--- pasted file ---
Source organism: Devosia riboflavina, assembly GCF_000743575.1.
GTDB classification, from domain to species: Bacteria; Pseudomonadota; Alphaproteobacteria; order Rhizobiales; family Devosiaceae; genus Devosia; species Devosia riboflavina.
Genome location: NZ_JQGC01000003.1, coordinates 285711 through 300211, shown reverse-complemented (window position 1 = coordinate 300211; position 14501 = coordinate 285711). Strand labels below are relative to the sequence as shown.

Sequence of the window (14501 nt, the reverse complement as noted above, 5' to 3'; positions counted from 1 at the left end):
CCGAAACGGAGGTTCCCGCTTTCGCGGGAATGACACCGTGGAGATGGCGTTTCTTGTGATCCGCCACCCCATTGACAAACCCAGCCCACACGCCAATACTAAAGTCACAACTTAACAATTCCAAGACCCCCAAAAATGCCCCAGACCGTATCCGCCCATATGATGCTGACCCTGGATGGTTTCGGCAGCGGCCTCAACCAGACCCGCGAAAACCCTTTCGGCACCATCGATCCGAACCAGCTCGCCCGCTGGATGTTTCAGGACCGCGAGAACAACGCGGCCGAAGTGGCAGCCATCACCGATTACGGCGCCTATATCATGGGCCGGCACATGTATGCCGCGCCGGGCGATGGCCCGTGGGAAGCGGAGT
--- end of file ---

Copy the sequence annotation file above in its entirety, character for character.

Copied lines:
Source organism: Devosia riboflavina, assembly GCF_000743575.1.
GTDB classification, from domain to species: Bacteria; Pseudomonadota; Alphaproteobacteria; order Rhizobiales; family Devosiaceae; genus Devosia; species Devosia riboflavina.
Genome location: NZ_JQGC01000003.1, coordinates 285711 through 300211, shown reverse-complemented (window position 1 = coordinate 300211; position 14501 = coordinate 285711). Strand labels below are relative to the sequence as shown.

Sequence of the window (14501 nt, the reverse complement as noted above, 5' to 3'; positions counted from 1 at the left end):
CCGAAACGGAGGTTCCCGCTTTCGCGGGAATGACACCGTGGAGATGGCGTTTCTTGTGATCCGCCACCCCATTGACAAACCCAGCCCACACGCCAATACTAAAGTCACAACTTAACAATTCCAAGACCCCCAAAAATGCCCCAGACCGTATCCGCCCATATGATGCTGACCCTGGATGGTTTCGGCAGCGGCCTCAACCAGACCCGCGAAAACCCTTTCGGCACCATCGATCCGAACCAGCTCGCCCGCTGGATGTTTCAGGACCGCGAGAACAACGCGGCCGAAGTGGCAGCCATCACCGATTACGGCGCCTATATCATGGGCCGGCACATGTATGCCGCGCCGGGCGATGGCCCGTGGGAAGCGGAGT